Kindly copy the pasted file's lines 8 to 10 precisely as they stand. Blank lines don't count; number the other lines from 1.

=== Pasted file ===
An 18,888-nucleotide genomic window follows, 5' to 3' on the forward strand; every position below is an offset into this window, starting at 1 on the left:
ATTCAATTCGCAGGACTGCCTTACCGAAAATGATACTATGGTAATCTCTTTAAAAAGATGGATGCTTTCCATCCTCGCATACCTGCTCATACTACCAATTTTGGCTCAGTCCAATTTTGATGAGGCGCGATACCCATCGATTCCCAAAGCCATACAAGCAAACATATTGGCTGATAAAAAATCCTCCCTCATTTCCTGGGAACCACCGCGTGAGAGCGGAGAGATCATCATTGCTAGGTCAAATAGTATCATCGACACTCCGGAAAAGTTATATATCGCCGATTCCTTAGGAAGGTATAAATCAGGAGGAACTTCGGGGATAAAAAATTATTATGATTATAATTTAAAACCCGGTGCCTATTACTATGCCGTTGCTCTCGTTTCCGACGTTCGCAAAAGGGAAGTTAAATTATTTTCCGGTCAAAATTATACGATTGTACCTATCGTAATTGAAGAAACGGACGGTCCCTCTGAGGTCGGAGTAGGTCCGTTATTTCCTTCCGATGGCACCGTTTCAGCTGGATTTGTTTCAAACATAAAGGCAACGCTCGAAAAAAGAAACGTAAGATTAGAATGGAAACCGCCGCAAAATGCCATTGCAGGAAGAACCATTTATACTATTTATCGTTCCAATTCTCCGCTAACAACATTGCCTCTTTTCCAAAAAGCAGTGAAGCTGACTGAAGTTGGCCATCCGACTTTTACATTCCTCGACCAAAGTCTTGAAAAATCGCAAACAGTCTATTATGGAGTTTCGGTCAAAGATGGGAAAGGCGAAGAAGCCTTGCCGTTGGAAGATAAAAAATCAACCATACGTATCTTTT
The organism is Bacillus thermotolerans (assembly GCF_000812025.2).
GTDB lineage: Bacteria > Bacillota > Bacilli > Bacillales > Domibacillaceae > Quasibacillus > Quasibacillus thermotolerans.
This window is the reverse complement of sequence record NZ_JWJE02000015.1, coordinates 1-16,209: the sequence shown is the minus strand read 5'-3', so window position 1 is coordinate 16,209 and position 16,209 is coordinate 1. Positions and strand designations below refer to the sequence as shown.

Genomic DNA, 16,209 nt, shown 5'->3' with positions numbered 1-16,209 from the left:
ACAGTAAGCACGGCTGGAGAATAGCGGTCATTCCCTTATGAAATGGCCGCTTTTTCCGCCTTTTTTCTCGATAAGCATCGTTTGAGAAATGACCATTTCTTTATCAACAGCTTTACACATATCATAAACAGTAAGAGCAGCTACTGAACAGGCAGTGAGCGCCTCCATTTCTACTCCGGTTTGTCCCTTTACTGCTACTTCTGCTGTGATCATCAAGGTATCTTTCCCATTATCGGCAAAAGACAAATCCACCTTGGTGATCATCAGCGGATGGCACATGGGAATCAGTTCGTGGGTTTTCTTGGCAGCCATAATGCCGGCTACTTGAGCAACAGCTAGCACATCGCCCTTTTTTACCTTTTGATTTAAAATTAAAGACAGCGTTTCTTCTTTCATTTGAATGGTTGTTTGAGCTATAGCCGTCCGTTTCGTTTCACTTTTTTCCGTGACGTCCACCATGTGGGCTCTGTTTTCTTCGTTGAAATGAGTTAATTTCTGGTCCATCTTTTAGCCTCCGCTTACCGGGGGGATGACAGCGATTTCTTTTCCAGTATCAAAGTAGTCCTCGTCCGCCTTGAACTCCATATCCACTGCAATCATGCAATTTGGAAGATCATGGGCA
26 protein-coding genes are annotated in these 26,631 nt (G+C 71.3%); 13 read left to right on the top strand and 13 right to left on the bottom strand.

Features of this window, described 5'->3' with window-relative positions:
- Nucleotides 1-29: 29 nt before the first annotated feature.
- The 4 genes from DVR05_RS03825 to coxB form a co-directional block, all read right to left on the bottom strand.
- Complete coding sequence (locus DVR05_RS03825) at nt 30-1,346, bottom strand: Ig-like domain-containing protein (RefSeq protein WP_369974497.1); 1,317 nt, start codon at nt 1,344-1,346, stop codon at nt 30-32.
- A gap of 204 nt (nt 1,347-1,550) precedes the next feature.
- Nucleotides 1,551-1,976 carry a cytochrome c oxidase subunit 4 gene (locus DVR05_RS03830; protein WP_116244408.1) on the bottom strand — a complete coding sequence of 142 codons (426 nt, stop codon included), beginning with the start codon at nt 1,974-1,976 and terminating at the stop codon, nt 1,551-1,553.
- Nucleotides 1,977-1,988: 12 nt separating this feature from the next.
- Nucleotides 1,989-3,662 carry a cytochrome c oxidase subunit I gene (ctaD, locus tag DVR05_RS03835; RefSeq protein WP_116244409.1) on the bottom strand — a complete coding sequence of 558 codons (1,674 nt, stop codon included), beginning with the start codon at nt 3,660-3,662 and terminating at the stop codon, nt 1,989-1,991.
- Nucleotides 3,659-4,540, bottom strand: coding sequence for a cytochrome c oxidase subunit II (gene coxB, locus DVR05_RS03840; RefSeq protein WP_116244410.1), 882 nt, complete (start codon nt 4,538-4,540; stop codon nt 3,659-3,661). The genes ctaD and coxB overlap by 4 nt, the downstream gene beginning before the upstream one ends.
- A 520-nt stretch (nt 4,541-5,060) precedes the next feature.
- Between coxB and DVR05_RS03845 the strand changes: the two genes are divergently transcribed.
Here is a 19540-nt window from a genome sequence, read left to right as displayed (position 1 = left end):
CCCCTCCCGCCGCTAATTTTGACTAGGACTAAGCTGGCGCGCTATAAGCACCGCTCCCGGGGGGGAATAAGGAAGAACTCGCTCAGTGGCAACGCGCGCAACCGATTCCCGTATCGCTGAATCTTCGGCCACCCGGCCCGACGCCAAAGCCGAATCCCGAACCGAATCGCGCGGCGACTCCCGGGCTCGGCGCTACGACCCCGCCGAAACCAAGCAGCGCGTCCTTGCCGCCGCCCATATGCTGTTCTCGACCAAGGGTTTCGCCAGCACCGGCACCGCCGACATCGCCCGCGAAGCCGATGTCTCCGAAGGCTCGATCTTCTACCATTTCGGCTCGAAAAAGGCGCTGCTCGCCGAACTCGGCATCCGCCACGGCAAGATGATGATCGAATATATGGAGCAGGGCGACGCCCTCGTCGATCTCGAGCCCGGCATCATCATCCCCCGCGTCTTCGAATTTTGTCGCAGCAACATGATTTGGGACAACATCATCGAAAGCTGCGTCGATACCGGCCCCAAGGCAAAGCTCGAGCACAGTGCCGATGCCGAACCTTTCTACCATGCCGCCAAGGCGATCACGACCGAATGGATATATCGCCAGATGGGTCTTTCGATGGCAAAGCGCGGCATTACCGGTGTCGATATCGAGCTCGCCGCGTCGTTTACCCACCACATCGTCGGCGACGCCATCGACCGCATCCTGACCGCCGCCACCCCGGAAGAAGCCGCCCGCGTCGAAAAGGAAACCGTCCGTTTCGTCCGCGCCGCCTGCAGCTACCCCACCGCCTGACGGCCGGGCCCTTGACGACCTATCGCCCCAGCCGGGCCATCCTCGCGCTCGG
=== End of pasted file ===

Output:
26 protein-coding genes are annotated in these 26,631 nt (G+C 71.3%); 13 read left to right on the top strand and 13 right to left on the bottom strand.

Features of this window, described 5'->3' with window-relative positions:
- Nucleotides 1-29: 29 nt before the first annotated feature.